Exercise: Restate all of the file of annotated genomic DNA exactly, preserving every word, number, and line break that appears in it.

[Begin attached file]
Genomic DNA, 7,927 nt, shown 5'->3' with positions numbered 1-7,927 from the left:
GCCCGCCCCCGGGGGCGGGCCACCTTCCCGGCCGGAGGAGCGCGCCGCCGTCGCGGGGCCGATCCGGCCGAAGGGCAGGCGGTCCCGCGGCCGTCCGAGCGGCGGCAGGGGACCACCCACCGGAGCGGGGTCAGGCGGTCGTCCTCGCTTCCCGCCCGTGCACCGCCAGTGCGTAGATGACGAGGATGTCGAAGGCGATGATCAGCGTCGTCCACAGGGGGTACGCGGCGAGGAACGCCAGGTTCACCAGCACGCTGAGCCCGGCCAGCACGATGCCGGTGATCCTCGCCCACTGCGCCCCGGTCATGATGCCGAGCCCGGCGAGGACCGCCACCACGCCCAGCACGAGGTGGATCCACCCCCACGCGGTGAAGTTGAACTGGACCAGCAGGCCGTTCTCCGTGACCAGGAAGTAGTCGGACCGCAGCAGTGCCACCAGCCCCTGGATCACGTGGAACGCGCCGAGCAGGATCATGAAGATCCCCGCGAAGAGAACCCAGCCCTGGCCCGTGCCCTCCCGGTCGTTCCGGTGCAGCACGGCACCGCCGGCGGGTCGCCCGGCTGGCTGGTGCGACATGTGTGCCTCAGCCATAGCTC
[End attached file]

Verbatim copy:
Genomic DNA, 7,927 nt, shown 5'->3' with positions numbered 1-7,927 from the left:
GCCCGCCCCCGGGGGCGGGCCACCTTCCCGGCCGGAGGAGCGCGCCGCCGTCGCGGGGCCGATCCGGCCGAAGGGCAGGCGGTCCCGCGGCCGTCCGAGCGGCGGCAGGGGACCACCCACCGGAGCGGGGTCAGGCGGTCGTCCTCGCTTCCCGCCCGTGCACCGCCAGTGCGTAGATGACGAGGATGTCGAAGGCGATGATCAGCGTCGTCCACAGGGGGTACGCGGCGAGGAACGCCAGGTTCACCAGCACGCTGAGCCCGGCCAGCACGATGCCGGTGATCCTCGCCCACTGCGCCCCGGTCATGATGCCGAGCCCGGCGAGGACCGCCACCACGCCCAGCACGAGGTGGATCCACCCCCACGCGGTGAAGTTGAACTGGACCAGCAGGCCGTTCTCCGTGACCAGGAAGTAGTCGGACCGCAGCAGTGCCACCAGCCCCTGGATCACGTGGAACGCGCCGAGCAGGATCATGAAGATCCCCGCGAAGAGAACCCAGCCCTGGCCCGTGCCCTCCCGGTCGTTCCGGTGCAGCACGGCACCGCCGGCGGGTCGCCCGGCTGGCTGGTGCGACATGTGTGCCTCAGCCATAGCTC